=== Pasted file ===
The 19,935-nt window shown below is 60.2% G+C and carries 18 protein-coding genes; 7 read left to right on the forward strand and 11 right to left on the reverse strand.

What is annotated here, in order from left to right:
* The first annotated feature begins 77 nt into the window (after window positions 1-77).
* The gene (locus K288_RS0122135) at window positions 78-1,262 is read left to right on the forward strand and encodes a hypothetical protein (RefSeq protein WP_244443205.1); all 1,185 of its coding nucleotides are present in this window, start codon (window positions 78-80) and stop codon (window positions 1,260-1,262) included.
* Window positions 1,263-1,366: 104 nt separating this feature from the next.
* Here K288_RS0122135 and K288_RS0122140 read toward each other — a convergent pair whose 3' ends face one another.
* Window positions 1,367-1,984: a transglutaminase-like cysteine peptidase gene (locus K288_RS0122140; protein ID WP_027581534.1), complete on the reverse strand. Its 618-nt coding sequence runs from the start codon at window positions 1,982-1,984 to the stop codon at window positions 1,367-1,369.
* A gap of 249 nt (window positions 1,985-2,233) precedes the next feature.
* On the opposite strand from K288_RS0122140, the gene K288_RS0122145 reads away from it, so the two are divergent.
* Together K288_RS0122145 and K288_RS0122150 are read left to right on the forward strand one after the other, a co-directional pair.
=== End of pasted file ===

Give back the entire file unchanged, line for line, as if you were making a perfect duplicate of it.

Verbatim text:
The 19,935-nt window shown below is 60.2% G+C and carries 18 protein-coding genes; 7 read left to right on the forward strand and 11 right to left on the reverse strand.

What is annotated here, in order from left to right:
* The first annotated feature begins 77 nt into the window (after window positions 1-77).
* The gene (locus K288_RS0122135) at window positions 78-1,262 is read left to right on the forward strand and encodes a hypothetical protein (RefSeq protein WP_244443205.1); all 1,185 of its coding nucleotides are present in this window, start codon (window positions 78-80) and stop codon (window positions 1,260-1,262) included.
* Window positions 1,263-1,366: 104 nt separating this feature from the next.
* Here K288_RS0122135 and K288_RS0122140 read toward each other — a convergent pair whose 3' ends face one another.
* Window positions 1,367-1,984: a transglutaminase-like cysteine peptidase gene (locus K288_RS0122140; protein ID WP_027581534.1), complete on the reverse strand. Its 618-nt coding sequence runs from the start codon at window positions 1,982-1,984 to the stop codon at window positions 1,367-1,369.
* A gap of 249 nt (window positions 1,985-2,233) precedes the next feature.
* On the opposite strand from K288_RS0122140, the gene K288_RS0122145 reads away from it, so the two are divergent.
* Together K288_RS0122145 and K288_RS0122150 are read left to right on the forward strand one after the other, a co-directional pair.